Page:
The television of 1952 iwas a new medium whose means were very primitive but each year technology evolved at a rapid pace. Despite having a dayly program schedule of eight hours or less, the first studios of Radio-Canada were in constant use because most of the programming was produced live. Aside from the option of filming a TV monitor, no other reliable method of recording TV content existed, and that with poor quality.

For a breather, TV could count on cinema to fill certain time slots, such as popular films, documentaries, news reports, interludes, TV ads and other documents from independent studios.

The integration of all the trades involved in the preparation of a TV show reached its fruition when, finally, actors and technicians performed their rehearsed roles with split second timing. One could compare a live TV show of the fifties to a play where intruders with huge cameras were hindering the performance of actors while a producer hidden in a separate room behind a row of screens, dictated orders to the stage manager through a microphone, while his eyes were riveted to a stopwatch.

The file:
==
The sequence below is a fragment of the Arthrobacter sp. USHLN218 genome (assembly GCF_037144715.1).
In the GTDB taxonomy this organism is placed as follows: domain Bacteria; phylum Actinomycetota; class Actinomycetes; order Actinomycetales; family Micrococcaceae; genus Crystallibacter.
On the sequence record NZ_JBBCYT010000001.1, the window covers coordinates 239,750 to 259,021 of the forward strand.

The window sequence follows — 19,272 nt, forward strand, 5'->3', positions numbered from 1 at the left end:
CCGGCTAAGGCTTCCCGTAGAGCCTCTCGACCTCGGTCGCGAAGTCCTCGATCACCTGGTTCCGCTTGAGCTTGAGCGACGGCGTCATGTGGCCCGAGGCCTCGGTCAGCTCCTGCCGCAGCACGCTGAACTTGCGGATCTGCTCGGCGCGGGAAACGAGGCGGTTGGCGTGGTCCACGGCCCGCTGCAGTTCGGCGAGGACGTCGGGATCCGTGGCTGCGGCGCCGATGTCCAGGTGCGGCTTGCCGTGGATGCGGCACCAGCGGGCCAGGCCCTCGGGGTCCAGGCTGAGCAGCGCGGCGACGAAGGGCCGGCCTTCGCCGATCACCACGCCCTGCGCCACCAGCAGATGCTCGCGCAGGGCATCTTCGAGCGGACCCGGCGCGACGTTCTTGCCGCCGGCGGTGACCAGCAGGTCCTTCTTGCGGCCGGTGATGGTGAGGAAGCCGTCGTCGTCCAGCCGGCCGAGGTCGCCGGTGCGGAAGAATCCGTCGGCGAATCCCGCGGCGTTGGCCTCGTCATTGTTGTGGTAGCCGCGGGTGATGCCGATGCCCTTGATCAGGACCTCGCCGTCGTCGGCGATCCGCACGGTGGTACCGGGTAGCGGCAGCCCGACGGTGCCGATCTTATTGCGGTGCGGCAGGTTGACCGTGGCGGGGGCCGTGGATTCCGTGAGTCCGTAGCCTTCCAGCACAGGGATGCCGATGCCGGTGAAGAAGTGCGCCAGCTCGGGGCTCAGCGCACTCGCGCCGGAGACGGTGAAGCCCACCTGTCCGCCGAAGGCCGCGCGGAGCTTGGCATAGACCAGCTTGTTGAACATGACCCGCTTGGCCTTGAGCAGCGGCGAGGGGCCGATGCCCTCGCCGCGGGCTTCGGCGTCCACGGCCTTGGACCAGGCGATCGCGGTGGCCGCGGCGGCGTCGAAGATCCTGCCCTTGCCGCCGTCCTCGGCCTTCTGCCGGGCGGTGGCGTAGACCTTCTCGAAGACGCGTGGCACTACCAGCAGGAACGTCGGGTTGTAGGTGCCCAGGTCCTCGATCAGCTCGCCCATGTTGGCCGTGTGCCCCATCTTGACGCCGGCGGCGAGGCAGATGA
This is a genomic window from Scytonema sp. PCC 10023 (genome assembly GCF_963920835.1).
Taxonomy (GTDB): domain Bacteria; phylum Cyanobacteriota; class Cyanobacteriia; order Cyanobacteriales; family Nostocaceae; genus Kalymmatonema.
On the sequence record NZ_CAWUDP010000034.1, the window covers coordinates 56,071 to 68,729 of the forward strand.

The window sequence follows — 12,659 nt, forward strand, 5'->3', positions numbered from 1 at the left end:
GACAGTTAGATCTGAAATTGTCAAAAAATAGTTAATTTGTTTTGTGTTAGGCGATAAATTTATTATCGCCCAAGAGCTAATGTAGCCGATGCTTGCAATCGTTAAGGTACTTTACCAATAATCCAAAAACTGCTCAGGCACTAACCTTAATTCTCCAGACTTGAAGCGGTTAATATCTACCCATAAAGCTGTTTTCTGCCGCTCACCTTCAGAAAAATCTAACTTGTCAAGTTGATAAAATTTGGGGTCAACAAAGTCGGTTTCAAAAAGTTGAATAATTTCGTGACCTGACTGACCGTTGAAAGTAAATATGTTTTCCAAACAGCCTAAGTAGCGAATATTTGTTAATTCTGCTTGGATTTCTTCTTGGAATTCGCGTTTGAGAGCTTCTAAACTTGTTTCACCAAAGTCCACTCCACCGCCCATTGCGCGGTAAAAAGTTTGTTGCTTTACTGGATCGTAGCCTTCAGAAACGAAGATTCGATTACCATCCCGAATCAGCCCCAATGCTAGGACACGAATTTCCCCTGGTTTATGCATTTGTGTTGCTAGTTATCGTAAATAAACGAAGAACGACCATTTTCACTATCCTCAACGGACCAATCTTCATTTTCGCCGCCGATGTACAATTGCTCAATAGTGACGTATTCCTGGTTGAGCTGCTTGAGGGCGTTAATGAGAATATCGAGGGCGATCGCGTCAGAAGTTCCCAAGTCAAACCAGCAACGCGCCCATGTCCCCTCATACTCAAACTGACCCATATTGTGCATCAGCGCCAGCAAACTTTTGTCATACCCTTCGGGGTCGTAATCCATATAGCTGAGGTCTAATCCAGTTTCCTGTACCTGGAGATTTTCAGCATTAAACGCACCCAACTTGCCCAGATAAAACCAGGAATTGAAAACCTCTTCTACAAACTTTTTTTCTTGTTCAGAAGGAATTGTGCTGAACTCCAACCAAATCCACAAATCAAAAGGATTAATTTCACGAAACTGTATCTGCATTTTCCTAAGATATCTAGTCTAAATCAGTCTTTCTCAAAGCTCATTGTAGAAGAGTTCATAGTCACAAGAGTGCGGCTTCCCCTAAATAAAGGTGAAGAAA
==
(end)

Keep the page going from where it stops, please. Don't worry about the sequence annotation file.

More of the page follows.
Always at the forefront

Understand then explain

Understand the complexities of a field then translate in simple words or images its essence to teach others: this was an invaluable talent of Ladouceur. Very quickly, both at the NFB and at Radio-Canada, his skill was noted to help training young recruits attracted by the glamor of film and television.

This need for in-house training was obvious because the regular education system had yet to develop training programs for these new fields.

In less than ten years, electronic technology made huge leaps in cameras, mixing desks, video tape recording, new studio equipment, all this required continuous training of creators who had to navigate this universe.

Insatiable, Jean-Paul Ladouceur had a unique ability to visualize the interworkings of systems and express them in simplyfied drawings and succint explanations. This made him a valued trainer and a convincing speaker.